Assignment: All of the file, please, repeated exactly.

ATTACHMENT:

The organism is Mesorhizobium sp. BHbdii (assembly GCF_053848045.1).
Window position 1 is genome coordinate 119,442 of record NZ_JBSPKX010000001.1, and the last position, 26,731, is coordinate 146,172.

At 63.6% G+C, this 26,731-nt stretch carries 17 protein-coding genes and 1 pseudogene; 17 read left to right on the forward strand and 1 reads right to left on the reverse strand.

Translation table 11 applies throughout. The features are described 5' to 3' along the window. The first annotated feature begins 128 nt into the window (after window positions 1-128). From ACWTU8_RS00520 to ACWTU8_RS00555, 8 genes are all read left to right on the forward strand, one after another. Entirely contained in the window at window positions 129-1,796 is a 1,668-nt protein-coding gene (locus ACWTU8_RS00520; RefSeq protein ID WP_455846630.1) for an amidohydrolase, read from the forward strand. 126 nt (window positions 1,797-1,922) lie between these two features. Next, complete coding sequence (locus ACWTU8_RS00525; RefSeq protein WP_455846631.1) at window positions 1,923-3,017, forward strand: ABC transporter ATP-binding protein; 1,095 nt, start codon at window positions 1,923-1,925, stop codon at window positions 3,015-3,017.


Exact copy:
The organism is Mesorhizobium sp. BHbdii (assembly GCF_053848045.1).
Window position 1 is genome coordinate 119,442 of record NZ_JBSPKX010000001.1, and the last position, 26,731, is coordinate 146,172.

At 63.6% G+C, this 26,731-nt stretch carries 17 protein-coding genes and 1 pseudogene; 17 read left to right on the forward strand and 1 reads right to left on the reverse strand.

Translation table 11 applies throughout. The features are described 5' to 3' along the window. The first annotated feature begins 128 nt into the window (after window positions 1-128). From ACWTU8_RS00520 to ACWTU8_RS00555, 8 genes are all read left to right on the forward strand, one after another. Entirely contained in the window at window positions 129-1,796 is a 1,668-nt protein-coding gene (locus ACWTU8_RS00520; RefSeq protein ID WP_455846630.1) for an amidohydrolase, read from the forward strand. 126 nt (window positions 1,797-1,922) lie between these two features. Next, complete coding sequence (locus ACWTU8_RS00525; RefSeq protein WP_455846631.1) at window positions 1,923-3,017, forward strand: ABC transporter ATP-binding protein; 1,095 nt, start codon at window positions 1,923-1,925, stop codon at window positions 3,015-3,017.